Journal article

Jolliffe DA, Stefanidis C, Wang Z, Kermani NZ, Dimitrov V, White JH, McDonough JE, Janssens W, Pfeffer P, Griffiths CJ, Bush A, Guo Y, Christenson S, Adcock IM, Chung KF, Thummel KE, Martineau ARet al., 2020, Vitamin D metabolism is dysregulated in asthma and chronic obstructive pulmonary disease., American Journal of Respiratory and Critical Care Medicine, Vol: 202, Pages: 371-382, ISSN: 1073-449X

RATIONALE: Vitamin D deficiency is common in patients with asthma and COPD. Low 25-hydroxyvitamin D (25[OH]D) levels may represent a cause or a consequence of these conditions. OBJECTIVE: To determine whether vitamin D metabolism is altered in asthma or COPD. METHODS: We conducted a longitudinal study in 186 adults to determine whether the 25(OH)D response to six oral doses of 3 mg vitamin D3, administered over one year, differed between those with asthma or COPD vs. controls. Serum concentrations of vitamin D3, 25(OH)D3 and 1α,25-dihydroxyvitamin D3 (1α,25[OH]2D3) were determined pre- and post-supplementation in 93 adults with asthma, COPD or neither condition, and metabolite-to-parent compound molar ratios were compared between groups to estimate hydroxylase activity. Additionally, we analyzed fourteen datasets to compare expression of 1α,25[OH]2D3-inducible gene expression signatures in clinical samples taken from adults with asthma or COPD vs. controls. MEASUREMENTS AND MAIN RESULTS: The mean post-supplementation 25(OH)D increase in participants with asthma (20.9 nmol/L) and COPD (21.5 nmol/L) was lower than in controls (39.8 nmol/L; P=0.001). Compared with controls, patients with asthma and COPD had lower molar ratios of 25(OH)D3-to-vitamin D3 and higher molar ratios of 1α,25(OH)2D3-to-25(OH)D3 both pre- and post-supplementation (P≤0.005). Inter-group differences in 1α,25[OH]2D3-inducible gene expression signatures were modest and variable where statistically significant. CONCLUSIONS: Attenuation of the 25(OH)D response to vitamin D supplementation in asthma and COPD associated with reduced molar ratios of 25(OH)D3-to-vitamin D3 and increased molar ratios of 1α,25(OH)2D3-to-25(OH)D3 in serum, suggesting that vitamin D metabolism is dysregulated in these conditions.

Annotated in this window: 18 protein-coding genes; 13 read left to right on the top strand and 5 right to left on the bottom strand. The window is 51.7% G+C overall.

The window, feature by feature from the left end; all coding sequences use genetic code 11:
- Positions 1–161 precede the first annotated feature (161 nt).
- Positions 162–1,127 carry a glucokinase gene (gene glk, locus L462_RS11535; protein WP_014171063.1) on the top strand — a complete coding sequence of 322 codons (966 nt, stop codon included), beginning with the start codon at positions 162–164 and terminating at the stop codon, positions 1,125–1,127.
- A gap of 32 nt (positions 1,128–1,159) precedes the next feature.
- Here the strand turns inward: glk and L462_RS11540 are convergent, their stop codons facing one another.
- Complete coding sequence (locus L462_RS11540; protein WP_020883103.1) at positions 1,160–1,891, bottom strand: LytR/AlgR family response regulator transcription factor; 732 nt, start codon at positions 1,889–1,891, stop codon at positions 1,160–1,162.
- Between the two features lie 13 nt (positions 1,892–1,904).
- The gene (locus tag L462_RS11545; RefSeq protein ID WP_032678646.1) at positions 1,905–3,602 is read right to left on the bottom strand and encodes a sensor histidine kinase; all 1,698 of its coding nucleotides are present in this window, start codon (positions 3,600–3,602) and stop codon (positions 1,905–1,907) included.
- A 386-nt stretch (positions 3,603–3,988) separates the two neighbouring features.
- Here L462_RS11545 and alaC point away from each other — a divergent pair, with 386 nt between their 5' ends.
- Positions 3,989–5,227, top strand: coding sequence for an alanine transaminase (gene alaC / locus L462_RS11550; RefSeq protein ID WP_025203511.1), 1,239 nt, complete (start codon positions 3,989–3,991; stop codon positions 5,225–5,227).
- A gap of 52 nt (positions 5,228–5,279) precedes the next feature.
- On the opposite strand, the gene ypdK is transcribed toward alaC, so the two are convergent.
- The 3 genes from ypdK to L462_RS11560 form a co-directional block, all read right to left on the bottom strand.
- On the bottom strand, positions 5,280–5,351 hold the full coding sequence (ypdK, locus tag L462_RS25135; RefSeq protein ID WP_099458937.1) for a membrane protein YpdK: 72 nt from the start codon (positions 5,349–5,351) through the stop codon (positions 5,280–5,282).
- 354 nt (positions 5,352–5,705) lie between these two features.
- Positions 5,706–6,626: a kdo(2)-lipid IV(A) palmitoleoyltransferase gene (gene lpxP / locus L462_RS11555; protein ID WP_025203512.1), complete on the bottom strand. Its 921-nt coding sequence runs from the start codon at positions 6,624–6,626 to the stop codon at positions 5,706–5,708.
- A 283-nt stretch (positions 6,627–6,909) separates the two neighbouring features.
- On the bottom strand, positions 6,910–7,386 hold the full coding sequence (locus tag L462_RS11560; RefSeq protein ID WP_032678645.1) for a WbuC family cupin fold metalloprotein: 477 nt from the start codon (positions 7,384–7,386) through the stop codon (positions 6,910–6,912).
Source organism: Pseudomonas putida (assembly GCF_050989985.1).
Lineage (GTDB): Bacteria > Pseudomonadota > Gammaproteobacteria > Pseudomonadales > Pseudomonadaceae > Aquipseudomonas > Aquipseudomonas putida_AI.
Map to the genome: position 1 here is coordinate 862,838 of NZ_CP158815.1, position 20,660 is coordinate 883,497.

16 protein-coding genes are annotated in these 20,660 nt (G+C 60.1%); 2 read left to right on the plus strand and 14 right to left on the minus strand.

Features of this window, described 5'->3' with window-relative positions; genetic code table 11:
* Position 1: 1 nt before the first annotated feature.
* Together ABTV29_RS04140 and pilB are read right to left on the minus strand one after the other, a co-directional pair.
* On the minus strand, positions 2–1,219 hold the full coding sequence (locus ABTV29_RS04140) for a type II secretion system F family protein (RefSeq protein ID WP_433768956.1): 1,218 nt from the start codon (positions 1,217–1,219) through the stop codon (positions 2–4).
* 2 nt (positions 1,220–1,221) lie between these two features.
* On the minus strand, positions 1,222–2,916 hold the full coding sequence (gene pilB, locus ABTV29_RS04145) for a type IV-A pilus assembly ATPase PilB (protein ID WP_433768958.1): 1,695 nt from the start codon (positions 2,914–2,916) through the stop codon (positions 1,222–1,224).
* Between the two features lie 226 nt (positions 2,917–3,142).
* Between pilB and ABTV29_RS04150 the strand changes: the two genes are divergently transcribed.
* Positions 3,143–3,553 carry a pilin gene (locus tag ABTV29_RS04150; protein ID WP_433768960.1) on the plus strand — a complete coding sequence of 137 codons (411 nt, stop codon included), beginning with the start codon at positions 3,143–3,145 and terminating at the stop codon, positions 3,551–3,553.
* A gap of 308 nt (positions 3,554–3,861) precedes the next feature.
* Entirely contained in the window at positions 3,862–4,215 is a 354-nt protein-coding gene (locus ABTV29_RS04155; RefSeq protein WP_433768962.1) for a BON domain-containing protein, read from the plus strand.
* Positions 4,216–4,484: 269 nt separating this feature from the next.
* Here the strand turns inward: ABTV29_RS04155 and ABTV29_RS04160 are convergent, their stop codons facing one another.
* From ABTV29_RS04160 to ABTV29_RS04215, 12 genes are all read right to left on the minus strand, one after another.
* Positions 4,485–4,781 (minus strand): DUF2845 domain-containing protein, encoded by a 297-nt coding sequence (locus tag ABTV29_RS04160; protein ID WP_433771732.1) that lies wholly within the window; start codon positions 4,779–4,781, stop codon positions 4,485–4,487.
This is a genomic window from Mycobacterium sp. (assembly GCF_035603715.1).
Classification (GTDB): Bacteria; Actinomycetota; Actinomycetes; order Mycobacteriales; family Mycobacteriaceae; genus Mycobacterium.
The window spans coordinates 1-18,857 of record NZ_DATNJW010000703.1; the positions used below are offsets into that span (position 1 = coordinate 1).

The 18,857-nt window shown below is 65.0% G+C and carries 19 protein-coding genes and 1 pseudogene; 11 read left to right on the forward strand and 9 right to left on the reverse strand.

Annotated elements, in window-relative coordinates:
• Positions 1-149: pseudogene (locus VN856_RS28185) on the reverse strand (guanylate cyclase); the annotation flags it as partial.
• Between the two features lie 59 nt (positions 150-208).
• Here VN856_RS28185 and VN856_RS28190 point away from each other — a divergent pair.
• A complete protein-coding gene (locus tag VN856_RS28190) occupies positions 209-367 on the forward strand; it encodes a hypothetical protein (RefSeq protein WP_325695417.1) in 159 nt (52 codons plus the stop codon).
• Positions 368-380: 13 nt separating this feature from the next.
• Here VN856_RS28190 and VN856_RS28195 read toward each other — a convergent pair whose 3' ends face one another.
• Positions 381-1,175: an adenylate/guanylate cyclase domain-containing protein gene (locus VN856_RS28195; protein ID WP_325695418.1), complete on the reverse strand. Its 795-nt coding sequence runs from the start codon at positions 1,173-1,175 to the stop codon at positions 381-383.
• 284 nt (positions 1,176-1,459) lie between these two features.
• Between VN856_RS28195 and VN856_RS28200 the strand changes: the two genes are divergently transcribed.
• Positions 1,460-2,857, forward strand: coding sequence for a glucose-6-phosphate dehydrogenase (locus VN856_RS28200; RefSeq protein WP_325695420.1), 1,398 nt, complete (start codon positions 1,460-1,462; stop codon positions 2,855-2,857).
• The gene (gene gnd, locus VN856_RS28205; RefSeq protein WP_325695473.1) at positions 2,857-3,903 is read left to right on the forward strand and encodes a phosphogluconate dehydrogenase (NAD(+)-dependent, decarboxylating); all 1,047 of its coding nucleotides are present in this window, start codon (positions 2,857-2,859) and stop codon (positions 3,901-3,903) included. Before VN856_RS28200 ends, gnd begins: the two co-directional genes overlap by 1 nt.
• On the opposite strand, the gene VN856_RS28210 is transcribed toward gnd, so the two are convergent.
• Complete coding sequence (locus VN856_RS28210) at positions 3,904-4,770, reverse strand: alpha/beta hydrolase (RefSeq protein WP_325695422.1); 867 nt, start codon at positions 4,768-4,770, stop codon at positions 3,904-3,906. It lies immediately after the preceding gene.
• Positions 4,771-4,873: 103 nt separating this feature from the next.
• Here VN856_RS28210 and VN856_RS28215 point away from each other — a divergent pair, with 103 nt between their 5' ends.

Journal article

Kermani NZ, Pavlidis S, Riley JH, Chung FK, Adcock IM, Guo Y-Ket al., 2019, Prediction of longitudinal inflammatory phenotypes using baseline sputum transcriptomics in UBIOPRED, EUROPEAN RESPIRATORY JOURNAL, Vol: 54, ISSN: 0903-1936

Journal article

Tiotiu A, Kermani NZ, Agapow P, Saqi M, Guo Y-K, Djukanovic R, Chung KF, Adcock IMet al., 2019, Differential macrophage activation in asthmatic sputum using U-BIOPRED transcriptomics, EUROPEAN RESPIRATORY JOURNAL, Vol: 54, ISSN: 0903-1936

Journal article

Kermani NZ, Pavlidis S, Saqi M, Guo Y, Agapow P, Kuo C-H, Loza M, Baribaud F, Rowe A, Sousa A, De Meulder B, Lefaudeux D, Fleming L, Corfield J, Knowles R, Auffray C, Djukanovic R, Sterk PJ, Adcock I, Chung Fet al., 2018, Further resolution of non-T2 asthma subtypes from high-throughput sputum transciptomics data in U-BIOPRED, 28th International Congress of the European-Respiratory-Society (ERS), Publisher: European Respiratory Society, Pages: 1-3, ISSN: 0903-1936